The next morning we all met at our first location, Carmel River State Beach, where Paul did another demo. I’ve personally never been much of a fan of them since in my experience they’ve mostly been about how the instructor paints with very little that was relevant to me and my goals as a painter. But both Paul’s and Scott Christensen’s (a local artist friend and I attended his 10-day plein air intensive ten years ago) were full of useful information.
The motive or motif (plein air-speak for what the artist has chosen as her or his subject). Not the greatest light, but some decent atmospheric perspective, with the hills becoming lighter the farther back they were.
Paul uses an Open Box M that is mounted on a camera tripod. He starts with a brush drawing to indicate the main shapes (only 3-4 on a small piece) using a brush called a “bright”. It’s shorter and more square than a flat which is, well, a flat rectangle. He moved his hand in sharp, short strokes. No niggling, searching or doodling.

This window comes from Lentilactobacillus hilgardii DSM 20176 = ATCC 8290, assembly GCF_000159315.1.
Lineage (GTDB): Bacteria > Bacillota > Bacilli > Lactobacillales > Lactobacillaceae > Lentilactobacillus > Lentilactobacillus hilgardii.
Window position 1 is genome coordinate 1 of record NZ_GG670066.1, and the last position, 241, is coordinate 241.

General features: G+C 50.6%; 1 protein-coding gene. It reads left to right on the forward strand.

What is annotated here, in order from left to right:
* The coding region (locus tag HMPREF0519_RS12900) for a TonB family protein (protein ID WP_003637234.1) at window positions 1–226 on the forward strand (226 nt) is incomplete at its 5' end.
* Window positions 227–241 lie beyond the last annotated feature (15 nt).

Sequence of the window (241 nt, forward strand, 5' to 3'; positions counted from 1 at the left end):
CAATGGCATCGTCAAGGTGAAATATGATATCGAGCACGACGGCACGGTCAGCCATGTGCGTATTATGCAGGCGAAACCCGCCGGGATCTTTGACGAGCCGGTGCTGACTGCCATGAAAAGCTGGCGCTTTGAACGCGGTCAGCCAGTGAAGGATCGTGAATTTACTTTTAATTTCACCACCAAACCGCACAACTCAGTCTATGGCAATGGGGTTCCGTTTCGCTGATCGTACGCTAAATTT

The finished demo. I was really interested in how he moved away from the literal colors, rearranged elements to suit him then, to top it off, changed what had become a blue sky back to the more atmospheric yellowish tone that you can see in the photo. Lots of food for thought, filtered through how I have seen my motifs when I’m out painting..
Plein air painters “on the job”. I had my old Soltek easel which has a VERY persnickity mechanism at the feet that doesn’t go well with sand or dirt. I’d anticipated this and brought some cutdown plastic bags that new brushes are packed in by art suppliers and rubber bands to hold them onto the ends of the legs. I have a pochade box I bought years ago at the Sennelier art shop in Paris and I’m going to switch to it before I go out again. How I mount it on my tripod will be the subject of a future post.